Guy on oil rig was over 100 feet above water, he is also an experienced mariner & said he was familiar with flight paths over that part of the ocean, his sighting lasted 15sec by which time it could have flown over horizon towards malacca strait, I believe initial search prompted by his sighting wrongly assumed his 'end of sighting' to mean plane hit the water N/E of known last voice msg location, he never said he saw plane crash into ocean.
Major Loser1 year ago
I really like your analysis and everything makes sense except for the catastrophic failure. To think that just a couple of moments later they would be overcome with a nosegear fire or any fire that takes out the transponder & communications is seemingly incredible since there are redundancies in the aircraft that would allow for some communication. Nonetheless, I accept your logic for the abrupt turn and reasoning which all makes perfect sense. However, I surmise that the catastrophic failure was a meteor strike that clipped and/or pierced the aircraft hull which coincidentally disabled the transponder and forced massive decompression of the aircraft. This meteor strike, even though not fatal to the aircraft's flight, placed it in deep peril. A meteor strike might also explain the 2.7 magnitude seismic event on the seafloor nearby which is also consistent with the timing of events. Water depth in the Gulf of Thailand is generally at 200 feet or less.

I realize that this may not be a popular theory but it is certainly better than the "Dr Goldfinger scenarios" bombarded by CNN 24/7 as they invite throngs of has-beens posing as various levels of experts and pathetic prognosticators. If you look at the satellite projections based on last contact, the "Red Ring" mysteriously avoids the eastern Gulf of Thailand or Western South China Sea likely in an effort to milk this topic for all it is worth. Couple this farce with the fact that it is clear that the government officials of Malaysia don't really have a clue as to what they are doing. I think most of us really hope that Mr Goodfellow is correct in that it will be entertaining to see all of these CNN anointed 'experts' on TV to explain their reaction after this is over. Most will likely be no-shows when it is their turn.

Mr Goodfellow, everything you said make sense. Unfortunately, CNN couldn't care less about making sense of anything.
Good analysis. Thanks. I'll add this to my personal mental database of information I'm percolating through on this event.
Ben Inglis1 year ago
Hi Major, rather than a catastrophic failure at first, think of something more insidious. A smoldering electrical fire, for example, can cause a number of problems. It can cause a progressive loss of instruments, for example, and it can produce noxious gases, CO being a major problem (that is exacerbated at altitude because of CO's affinity for red blood cells). The catastrophic failure, as we might envisage it, may not have happened until many of the aircraft systems were damaged, and possibly not until after the pilots had been incapacitated.+3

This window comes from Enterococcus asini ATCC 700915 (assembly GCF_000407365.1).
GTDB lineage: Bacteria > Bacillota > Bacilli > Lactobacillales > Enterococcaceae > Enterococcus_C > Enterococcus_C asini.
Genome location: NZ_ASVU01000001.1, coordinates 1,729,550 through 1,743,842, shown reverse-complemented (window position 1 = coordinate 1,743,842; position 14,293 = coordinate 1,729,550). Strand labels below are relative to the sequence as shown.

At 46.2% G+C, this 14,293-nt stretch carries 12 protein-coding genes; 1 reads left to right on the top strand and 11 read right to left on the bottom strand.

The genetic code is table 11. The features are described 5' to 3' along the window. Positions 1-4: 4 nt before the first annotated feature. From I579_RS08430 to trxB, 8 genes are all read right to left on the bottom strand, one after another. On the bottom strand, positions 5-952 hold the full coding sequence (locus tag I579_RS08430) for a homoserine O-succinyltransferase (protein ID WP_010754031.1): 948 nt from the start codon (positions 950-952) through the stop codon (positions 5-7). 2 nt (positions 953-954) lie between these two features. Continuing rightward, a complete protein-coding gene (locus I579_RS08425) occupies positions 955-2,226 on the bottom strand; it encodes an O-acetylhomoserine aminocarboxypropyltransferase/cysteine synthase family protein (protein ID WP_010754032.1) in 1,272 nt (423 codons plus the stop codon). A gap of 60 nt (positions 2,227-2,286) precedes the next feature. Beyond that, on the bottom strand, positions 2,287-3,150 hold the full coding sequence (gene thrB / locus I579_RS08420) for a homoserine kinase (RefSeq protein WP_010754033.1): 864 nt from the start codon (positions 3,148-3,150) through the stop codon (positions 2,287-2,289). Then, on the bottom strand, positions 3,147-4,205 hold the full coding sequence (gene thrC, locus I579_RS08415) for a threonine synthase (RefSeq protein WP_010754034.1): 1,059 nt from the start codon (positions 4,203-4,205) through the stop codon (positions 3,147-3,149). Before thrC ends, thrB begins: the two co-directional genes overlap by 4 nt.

Tim Lemke1 year ago
Under this scenario, what is the status of the passengers? Also overcome with smoke and incapacitated?
Stephan Kühl1 year ago
Interesting comments.
Ben Inglis1 year ago
Hi Tim, yes, that is one possibility. Or if it was a nosewheel fire then decompression is a possibility. Decompression following a panel fire is also not beyond the realm of the possible. All reasons, as if we needed them, to find the plane or its wreckage. +2
Mirtha MM1 year ago
+Joseph Munaretto
Whatever deliberate course corrections that were made were likely done by a flight crew operating under a stressful situation.  The media was stoked up on this hi-jacking theory by erroneous reports that the ACARS was turned off by the flight crew PRIOR to the last voice comms. The truth is they have no idea when ACARS went off or how, and most likely it was a result of failure on board. There was nothing sinister in the timing of the ACARS transmission, the casual sign off by the FO, the flight simulator owned by the "everything airplane obsessed" Pilot, the "Democracy is Dead" (actually it is) T-shirt worn by the pilot, the religious (or lack of) leanings of the pilot, the meat cleaver wielded by the pilot in his kitchen,  or even the political leanings of the pilot. Most of this bogus conjecture was created by the incompetence of Malaysian Govt and media frenzy feeding upon itself.    This media farce compares only to the political circus here in the US of A.
Mirtha MM1 year ago
+Major Loser "the "Dr Goldfinger scenarios" bombarded by CNN 24/7 as they invite throngs of has-beens posing as various levels of experts and pathetic prognosticators."

How true. I am taking names of the hysterical experts and news hounds that have appeared on TV the last few days so that I can switch my TV off when they appear!
Mirtha MM1 year ago
We had an autistic child missing in the woods for days in my town. She remained missing while all the experts with choppers, dogs, search teams and theories went about looking in the wrong direction. Finally one lone guy discarded "conventional wisdom" hiked in and found her in 30 minutes. This is how MH370 will be found.+2
Peter Mancini1 year ago
I don't think it can be a water crash - no ELTs went off and they would if the plane hit water. Cospas-Sarsat made nhe to indication it was alerted to that planes beacons. The satellite pings go until 8:11am which would have been just before fuel exhaustion.